“Tomb Raider” provides an all too familiar adventure

The undying trend of reboots lives on as “Tomb Raider” delivers a fun but generic experience.

Pierce Singgih, Freelance Writer

Tomb Raider” stands as another addition into the modern genre of mediocre reboots. Alicia Vikander shines as a gritty action star and the film boasts exciting and fast-paced action sequences, but the film does not overcome the tropes of a traditional Hollywood blockbuster.


As many film studios have disregarded creativity for familiarity, the action reboot has nearly established itself as a new genre. As studios try banking on nostalgia, reboots have received varying degrees of acceptance from audiences. Recent films such as “The Mummy,” “Power Rangers”and “Ghostbusters” have all failed to recapture the hearts of fans while films such as “Batman Begins,” “Casino Royale” and “Rise of the Planet of the Apes” have pioneered the modern success of the reboot. Furthermore, a staple of the modern reboot remains the “gritty factor,” where Hollywood produces its reboots as dark and dour under the pretense that slight nuance masks originality.

While gritty reboots may annoyingly flood the box office, “Tomb Raider” returns with the perfect amount of grit and timeliness. As audiences have clamored for more inclusion and diversity in Hollywood, Lara Croft brings another powerful female lead. Recent blockbusters such as “Wonder Woman” and “Star Wars: The Last Jedi” have championed female action stars, and “Tomb Raider” adds to this refreshing movement. Director Roar Uthaug brings Croft back with the exact fortitude and heroism needed from an action star without the overt sexualization of Vikander. While original stories always reign superior, the timeliness and familiarity of “Tomb Raider” proved a certain reboot for studios and fans alike.


“Tomb Raider” follows the journey of Croft as she seeks her long lost father, portrayed by Dominic West, and uncovers the mysteries of his hidden work. Her adventure takes her to the hidden island of Yamatai where she must save her father and protect the world from certain destruction.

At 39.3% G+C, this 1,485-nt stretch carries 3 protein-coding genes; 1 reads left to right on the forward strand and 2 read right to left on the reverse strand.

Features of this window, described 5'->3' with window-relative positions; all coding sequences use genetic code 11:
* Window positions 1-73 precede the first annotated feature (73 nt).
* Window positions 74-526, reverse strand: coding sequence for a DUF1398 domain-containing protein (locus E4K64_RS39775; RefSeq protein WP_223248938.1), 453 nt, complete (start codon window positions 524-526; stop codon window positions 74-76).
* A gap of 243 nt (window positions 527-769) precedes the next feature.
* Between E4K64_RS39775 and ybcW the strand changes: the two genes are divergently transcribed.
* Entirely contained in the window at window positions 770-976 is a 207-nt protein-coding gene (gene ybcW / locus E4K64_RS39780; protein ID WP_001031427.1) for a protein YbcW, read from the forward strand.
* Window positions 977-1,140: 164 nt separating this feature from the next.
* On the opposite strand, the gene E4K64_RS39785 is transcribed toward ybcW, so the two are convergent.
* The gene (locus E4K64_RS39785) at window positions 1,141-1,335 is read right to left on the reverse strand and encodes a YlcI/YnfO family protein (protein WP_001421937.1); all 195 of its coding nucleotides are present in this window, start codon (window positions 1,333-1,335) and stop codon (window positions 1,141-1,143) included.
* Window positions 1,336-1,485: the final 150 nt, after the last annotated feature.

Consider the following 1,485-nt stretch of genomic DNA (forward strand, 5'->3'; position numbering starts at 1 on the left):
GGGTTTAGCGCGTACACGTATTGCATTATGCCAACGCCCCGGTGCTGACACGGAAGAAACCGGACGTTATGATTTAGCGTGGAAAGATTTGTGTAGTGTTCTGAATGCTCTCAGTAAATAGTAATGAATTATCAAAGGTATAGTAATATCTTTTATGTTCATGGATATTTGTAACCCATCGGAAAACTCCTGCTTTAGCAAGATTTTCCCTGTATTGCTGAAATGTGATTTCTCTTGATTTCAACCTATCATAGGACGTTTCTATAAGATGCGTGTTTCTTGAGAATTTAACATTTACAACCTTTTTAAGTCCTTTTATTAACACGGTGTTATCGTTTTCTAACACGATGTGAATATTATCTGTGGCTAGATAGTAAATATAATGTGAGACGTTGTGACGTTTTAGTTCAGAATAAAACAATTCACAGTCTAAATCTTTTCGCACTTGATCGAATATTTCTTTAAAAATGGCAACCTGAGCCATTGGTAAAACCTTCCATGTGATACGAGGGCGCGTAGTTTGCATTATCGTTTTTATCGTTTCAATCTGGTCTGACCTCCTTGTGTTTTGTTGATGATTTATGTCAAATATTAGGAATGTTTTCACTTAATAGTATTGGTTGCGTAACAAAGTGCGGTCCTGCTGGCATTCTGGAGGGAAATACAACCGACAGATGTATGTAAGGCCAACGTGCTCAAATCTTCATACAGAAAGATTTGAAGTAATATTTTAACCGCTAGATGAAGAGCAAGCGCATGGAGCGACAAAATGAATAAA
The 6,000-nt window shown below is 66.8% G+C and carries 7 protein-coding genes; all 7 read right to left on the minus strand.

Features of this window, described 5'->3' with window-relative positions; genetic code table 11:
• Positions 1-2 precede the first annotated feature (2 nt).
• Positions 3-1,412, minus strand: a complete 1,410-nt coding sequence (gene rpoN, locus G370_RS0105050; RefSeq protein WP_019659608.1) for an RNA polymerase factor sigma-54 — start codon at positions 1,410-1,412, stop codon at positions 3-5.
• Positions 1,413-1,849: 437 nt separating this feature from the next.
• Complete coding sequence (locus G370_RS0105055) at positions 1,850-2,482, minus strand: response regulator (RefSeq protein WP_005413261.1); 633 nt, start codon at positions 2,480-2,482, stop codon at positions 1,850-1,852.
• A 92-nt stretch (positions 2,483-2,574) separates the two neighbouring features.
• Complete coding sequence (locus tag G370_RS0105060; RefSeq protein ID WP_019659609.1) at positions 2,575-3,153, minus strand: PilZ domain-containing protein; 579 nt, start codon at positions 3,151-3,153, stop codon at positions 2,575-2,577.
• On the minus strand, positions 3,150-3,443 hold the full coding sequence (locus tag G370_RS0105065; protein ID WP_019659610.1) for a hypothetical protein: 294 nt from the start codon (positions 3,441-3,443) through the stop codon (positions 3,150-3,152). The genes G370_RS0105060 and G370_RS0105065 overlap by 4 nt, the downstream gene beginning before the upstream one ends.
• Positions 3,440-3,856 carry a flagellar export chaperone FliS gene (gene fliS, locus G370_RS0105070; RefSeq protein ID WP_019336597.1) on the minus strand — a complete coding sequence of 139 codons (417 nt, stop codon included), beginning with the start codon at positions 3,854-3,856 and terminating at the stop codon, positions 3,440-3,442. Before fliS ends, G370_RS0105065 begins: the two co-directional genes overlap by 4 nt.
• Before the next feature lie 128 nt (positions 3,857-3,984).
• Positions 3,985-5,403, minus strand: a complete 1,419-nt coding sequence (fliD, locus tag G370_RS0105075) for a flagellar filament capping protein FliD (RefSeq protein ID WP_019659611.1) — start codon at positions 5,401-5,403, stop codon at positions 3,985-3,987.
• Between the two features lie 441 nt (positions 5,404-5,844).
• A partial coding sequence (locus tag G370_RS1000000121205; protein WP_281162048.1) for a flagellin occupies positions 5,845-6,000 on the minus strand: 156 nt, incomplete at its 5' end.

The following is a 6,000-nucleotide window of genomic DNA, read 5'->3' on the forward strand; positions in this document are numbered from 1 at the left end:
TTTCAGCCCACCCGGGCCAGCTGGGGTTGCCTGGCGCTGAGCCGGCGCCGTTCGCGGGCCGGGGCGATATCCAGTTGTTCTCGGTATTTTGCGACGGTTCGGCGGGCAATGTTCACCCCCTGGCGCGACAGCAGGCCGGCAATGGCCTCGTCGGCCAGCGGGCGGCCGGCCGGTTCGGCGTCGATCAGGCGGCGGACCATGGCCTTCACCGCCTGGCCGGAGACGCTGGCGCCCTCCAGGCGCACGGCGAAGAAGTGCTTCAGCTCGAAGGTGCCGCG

“Tomb Raider” returns without the offensive and disastrous problems of past reboots and serves as a fun time in the theater. The film hits all the marks of the standard blockbuster with exciting action and a strong lead, but encompasses a story with little substance or character development. Of course, a film like “Tomb Raider” should emphasize fun and action, which it does, but the plot proves all too predictable and the dialogue remains all too nonsensical. Perhaps the greatest problem with “Tomb Raider” lies in the fact that it does not strive for innovation. With a basic storyline and forgettable supporting characters, the film treads an all too familiar line of archaeological mystery and adventure not unseen before.

Vikander proves herself as a bonafide action star through her incredible intensity and valor as she takes nothing from those that oppose her. Vikander’s acting prowess shines again as her facial acting proves paramount to her terrible dialogue while her sheer athleticism makes her perfectly capable of executing the elaborate action sequences. While the majority of the supporting cast serves as plot devices rather than actual characters, Walton Goggins stands out as a broken, but forgettable villain. As useless as the supporting characters are, they still provide a greater platform for Vikander to shine.

The action sequences prove the most enjoyable aspect of “Tomb Raider” as Uthaug creatively streamlines action through the plot, progressing the film immensely fast through its two hour runtime. The action enthralls through great practical effects and gripping choreography, making the experience all the more palpable. The mystery takes a back seat to the action but intrigues nonetheless, adding a fun twist in the final act. The film closes with strong action and a painfully obvious sequel set up, through which Croft accepts her destiny as the “Tomb Raider.”

Although the modern reboot has consumed Hollywood, “Tomb Raider” does its best with what it has. Devoid of any real substance, nothing really proves special about this film, but it still provides a fine movie for pure entertainment and a good escape from responsibilities.

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